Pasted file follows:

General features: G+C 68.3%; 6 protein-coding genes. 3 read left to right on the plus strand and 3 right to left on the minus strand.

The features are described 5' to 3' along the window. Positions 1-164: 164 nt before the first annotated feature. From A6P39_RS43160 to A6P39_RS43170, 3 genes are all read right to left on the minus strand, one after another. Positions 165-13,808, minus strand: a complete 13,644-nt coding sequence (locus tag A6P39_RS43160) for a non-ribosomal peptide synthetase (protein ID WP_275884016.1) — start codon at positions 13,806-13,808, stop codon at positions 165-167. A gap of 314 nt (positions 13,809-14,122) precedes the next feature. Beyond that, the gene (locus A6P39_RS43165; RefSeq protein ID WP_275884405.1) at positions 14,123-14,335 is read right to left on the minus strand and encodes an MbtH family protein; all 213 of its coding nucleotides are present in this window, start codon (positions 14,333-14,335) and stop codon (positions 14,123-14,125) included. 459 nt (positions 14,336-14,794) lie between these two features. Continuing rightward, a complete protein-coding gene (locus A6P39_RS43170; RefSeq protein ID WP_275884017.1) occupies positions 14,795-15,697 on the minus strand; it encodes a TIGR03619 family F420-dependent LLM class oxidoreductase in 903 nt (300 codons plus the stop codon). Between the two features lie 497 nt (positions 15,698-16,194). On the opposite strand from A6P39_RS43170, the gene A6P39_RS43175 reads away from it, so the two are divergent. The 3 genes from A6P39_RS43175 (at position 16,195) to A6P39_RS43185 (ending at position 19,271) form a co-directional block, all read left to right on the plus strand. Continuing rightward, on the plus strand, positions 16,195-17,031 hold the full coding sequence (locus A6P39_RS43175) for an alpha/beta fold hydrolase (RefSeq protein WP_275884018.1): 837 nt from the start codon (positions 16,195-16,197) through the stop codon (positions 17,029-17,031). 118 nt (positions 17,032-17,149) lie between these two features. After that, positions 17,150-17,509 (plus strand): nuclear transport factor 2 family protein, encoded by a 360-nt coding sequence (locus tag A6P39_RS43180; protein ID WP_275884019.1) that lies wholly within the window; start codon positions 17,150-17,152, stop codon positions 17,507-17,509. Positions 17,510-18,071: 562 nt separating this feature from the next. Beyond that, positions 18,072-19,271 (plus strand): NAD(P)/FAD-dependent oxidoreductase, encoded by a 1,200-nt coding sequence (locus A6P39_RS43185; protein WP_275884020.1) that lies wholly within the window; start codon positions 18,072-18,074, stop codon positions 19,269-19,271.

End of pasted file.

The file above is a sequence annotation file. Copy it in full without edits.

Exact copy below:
General features: G+C 68.3%; 6 protein-coding genes. 3 read left to right on the plus strand and 3 right to left on the minus strand.

The features are described 5' to 3' along the window. Positions 1-164: 164 nt before the first annotated feature. From A6P39_RS43160 to A6P39_RS43170, 3 genes are all read right to left on the minus strand, one after another. Positions 165-13,808, minus strand: a complete 13,644-nt coding sequence (locus tag A6P39_RS43160) for a non-ribosomal peptide synthetase (protein ID WP_275884016.1) — start codon at positions 13,806-13,808, stop codon at positions 165-167. A gap of 314 nt (positions 13,809-14,122) precedes the next feature. Beyond that, the gene (locus A6P39_RS43165; RefSeq protein ID WP_275884405.1) at positions 14,123-14,335 is read right to left on the minus strand and encodes an MbtH family protein; all 213 of its coding nucleotides are present in this window, start codon (positions 14,333-14,335) and stop codon (positions 14,123-14,125) included. 459 nt (positions 14,336-14,794) lie between these two features. Continuing rightward, a complete protein-coding gene (locus A6P39_RS43170; RefSeq protein ID WP_275884017.1) occupies positions 14,795-15,697 on the minus strand; it encodes a TIGR03619 family F420-dependent LLM class oxidoreductase in 903 nt (300 codons plus the stop codon). Between the two features lie 497 nt (positions 15,698-16,194). On the opposite strand from A6P39_RS43170, the gene A6P39_RS43175 reads away from it, so the two are divergent. The 3 genes from A6P39_RS43175 (at position 16,195) to A6P39_RS43185 (ending at position 19,271) form a co-directional block, all read left to right on the plus strand. Continuing rightward, on the plus strand, positions 16,195-17,031 hold the full coding sequence (locus A6P39_RS43175) for an alpha/beta fold hydrolase (RefSeq protein WP_275884018.1): 837 nt from the start codon (positions 16,195-16,197) through the stop codon (positions 17,029-17,031). 118 nt (positions 17,032-17,149) lie between these two features. After that, positions 17,150-17,509 (plus strand): nuclear transport factor 2 family protein, encoded by a 360-nt coding sequence (locus tag A6P39_RS43180; protein ID WP_275884019.1) that lies wholly within the window; start codon positions 17,150-17,152, stop codon positions 17,507-17,509. Positions 17,510-18,071: 562 nt separating this feature from the next. Beyond that, positions 18,072-19,271 (plus strand): NAD(P)/FAD-dependent oxidoreductase, encoded by a 1,200-nt coding sequence (locus A6P39_RS43185; protein WP_275884020.1) that lies wholly within the window; start codon positions 18,072-18,074, stop codon positions 19,269-19,271.